Jesus assured his disciples in John 14:12 "The one who believes in Me will also do the works that I do. And he will do even greater works than these, because I am going to the Father." How true!

Over the past fourteen years the "five loaves and two fish" offered to the Lord on August 3, 1993 have been abundantly blessed by Jesus Christ. What began as something so small and insignificant, has touched the lives of over 2.5-million people. Untold thousands have been helped...Tens of thousands prayed over...Marriages saved...Babies born instead of aborted...The abused forgiving those who have hurt them...Alcohol and drug addicts loved and ministered to... Families restored and reconciled...The hopeless encouraged...Hundreds accepting Christ as Lord and Savior. Only eternity will show the full impact this tiny ministry operating on a shoe-string budget has had on the lives of so many who live here in Guayaquil. To God be the Glory.

Here is a 3:22 video about Teleamigo done by the IMB a few years ago. Thanks for viewing and especially for praying for Teleamigo as we begin our 15th year of ministry.

To read past articles in this blog about Teleamigo, type in the word "teleamigo" at the top of the page in the search box.

Thursday, August 2

The Future of Missions - Four Questions

Ken Sorrell, Alan Cross, Bob Roberts, Jr., Tim Patterson, Ed Stetzer along with other bloggers have all contributed in an ongoing interesting discussion dealing with the FUTURE OF MISSIONS. Please take a moment to click on any of the above to read some of the issues involved.

Today I would like to invite fellow IMB missionary Ken Sorrell to be my guest on the "M Blog" and with his permission reproduce his recent, "The Future of Missions: 4 Questions" that was submitted to the IMB-SAM Region Church Planting Forum. His four questions reflect four issues at the heart of mobilizing Stateside volunteers/partners to the mission field. Please feel free to interact with anything shared in his post. These matters ARE the future of missions and will either advance or hinder the Gospel depending upon how they are handled.


Greetings to all from Mexico,

I have been and continue to be encouraged and troubled with current trends in missions. I want to say upfront that I am in full agreement that the local church, in the U.S. and around the world needs to participate in a much greater capacity than we currently see taking place. It is exciting to see the level of interest in missions at an all time high. My concern focuses on the issue, not of participation, but knowledge. What many churches, associations, and state conventions term as missions rarely resembles any model or example as found in Scripture.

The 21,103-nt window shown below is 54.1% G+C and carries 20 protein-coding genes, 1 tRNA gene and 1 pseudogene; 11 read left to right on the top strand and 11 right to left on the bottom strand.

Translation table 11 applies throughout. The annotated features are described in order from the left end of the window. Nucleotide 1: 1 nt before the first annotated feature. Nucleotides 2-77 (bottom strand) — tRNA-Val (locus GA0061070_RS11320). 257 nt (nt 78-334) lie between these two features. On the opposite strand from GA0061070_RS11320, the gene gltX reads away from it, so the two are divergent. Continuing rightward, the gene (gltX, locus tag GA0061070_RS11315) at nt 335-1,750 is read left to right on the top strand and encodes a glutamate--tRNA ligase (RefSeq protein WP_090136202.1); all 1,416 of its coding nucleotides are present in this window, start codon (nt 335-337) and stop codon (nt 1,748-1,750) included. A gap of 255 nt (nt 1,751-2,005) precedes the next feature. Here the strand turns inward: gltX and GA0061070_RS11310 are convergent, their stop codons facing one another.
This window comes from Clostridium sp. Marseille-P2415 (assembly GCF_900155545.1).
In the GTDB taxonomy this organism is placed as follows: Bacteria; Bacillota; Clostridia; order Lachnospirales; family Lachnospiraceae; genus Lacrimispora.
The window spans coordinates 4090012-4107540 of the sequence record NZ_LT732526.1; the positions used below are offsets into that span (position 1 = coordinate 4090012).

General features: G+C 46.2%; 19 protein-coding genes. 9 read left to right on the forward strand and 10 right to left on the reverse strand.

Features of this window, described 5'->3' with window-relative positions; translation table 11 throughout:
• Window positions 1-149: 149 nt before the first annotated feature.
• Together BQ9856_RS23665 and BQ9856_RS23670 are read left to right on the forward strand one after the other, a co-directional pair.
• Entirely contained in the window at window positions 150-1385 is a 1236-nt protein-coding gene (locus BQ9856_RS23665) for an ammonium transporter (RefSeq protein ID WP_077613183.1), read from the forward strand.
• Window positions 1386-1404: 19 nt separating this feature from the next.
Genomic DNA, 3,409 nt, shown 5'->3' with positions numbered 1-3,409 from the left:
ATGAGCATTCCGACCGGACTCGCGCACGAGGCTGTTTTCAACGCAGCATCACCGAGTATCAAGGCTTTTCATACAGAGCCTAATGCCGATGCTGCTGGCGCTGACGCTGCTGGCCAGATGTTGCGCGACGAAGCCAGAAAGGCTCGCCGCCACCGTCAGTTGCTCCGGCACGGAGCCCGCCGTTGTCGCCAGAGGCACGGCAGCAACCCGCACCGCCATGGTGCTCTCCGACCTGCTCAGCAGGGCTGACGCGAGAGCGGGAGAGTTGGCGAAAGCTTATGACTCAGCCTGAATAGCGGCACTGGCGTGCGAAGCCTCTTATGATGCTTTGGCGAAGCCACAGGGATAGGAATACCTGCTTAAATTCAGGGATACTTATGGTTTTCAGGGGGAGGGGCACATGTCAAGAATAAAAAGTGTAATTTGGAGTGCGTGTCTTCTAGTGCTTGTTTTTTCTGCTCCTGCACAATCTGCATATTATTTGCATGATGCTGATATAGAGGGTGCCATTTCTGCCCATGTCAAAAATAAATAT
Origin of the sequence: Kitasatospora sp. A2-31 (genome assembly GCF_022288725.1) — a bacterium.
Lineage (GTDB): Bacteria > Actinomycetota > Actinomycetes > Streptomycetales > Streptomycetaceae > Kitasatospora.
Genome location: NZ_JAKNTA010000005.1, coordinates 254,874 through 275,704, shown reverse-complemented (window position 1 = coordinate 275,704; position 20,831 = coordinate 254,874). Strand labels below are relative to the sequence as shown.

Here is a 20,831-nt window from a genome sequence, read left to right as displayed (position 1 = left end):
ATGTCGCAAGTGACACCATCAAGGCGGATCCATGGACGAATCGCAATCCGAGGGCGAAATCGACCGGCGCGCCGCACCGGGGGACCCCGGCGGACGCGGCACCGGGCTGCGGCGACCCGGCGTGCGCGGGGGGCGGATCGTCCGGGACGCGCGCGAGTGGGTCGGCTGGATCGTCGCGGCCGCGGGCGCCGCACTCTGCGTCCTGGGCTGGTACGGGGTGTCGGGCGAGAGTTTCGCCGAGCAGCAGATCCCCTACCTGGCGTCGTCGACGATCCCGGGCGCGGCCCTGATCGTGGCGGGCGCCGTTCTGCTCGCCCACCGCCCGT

In a recent blog conversation with Tim Patterson, I posed 4 questions that I feel must be addressed as we look towards churches being both, "churches who send and sending churches", as Tim describes it. As I stated in my response to Tim's latest post, I want to be extremely careful here so please bear with me. I am struggling with a series of questions as I give serious consideration to this issue. Here are but a few.

1. There are many in the evangelical community today that feel that the current model of church is broken and needs serious adjustment. Assuming that a great majority of churches have strayed far from the New Testament model of church, what exactly will we be exporting when churches begin to go out as lone rangers to other cultures?

2. Where is the accountability for the strategies and practices of a sending church's missions efforts? Are they free to do whatever they want to do without any type of checks or balances?

3. Who is better prepared to evaluate missions projects, the missions committee at a local church or someone who is or has lived incarnationally in another culture?

4. Is this move to more intimately involved churches in missions really an effort to impact lostness or give fulfillment to U.S. believers?

I really hate the negative tone that these questions project because as I stated earlier, I am not opposed to a greater church involvement in missions. However, what is done and how it is done will either advance the Gospel or hinder the Gospel. This is not just a church problem but everyone's challenge. I work with missionaries who are called by God, love the people with whom they work, and really want to see a movement of the Spirit among their people. And yet, the bulk of their time is spent on activities that keep them busy but produce little to no fruit.

U.S. churches are a tremendous resource to Kingdom growth...We must find a way to engage in conversation greater numbers of our partners in order that we may learn from them and so that they may learn from us. The four questions above only touch the surface of the issues that must be brought to the forefront and addressed honestly and openly.

One other comment related to Alan Cross's comments to Guy. Alan states the following: "I guess that I am a stateside local church pastor that believes that the Great Commission was given to all Christians and that every local church should play a part. And, I don't want to just sit on the sidelines while I pay others to do it all for me."

I find this comment to be incredibly insightful and right on the mark, but not in the way that most churches in the states would read it. If the Great Commission was given to all believers and that the local church should play a part in fulfilling this command, doesn't this then also include our national believers and churches? Is it right for "others" to do the task for them that God has also commanded them to do? Also, in many situations, a few are being paid to do the task while the remainder of the believers sit on the sidelines and watch, or they sit on the sidelines and watch others do the task of the church for them.

If we are going to form true partnerships between U.S. churches and national churches, then it is critical that this relationship be based upon vision and purpose, rather than a redistribution of resources.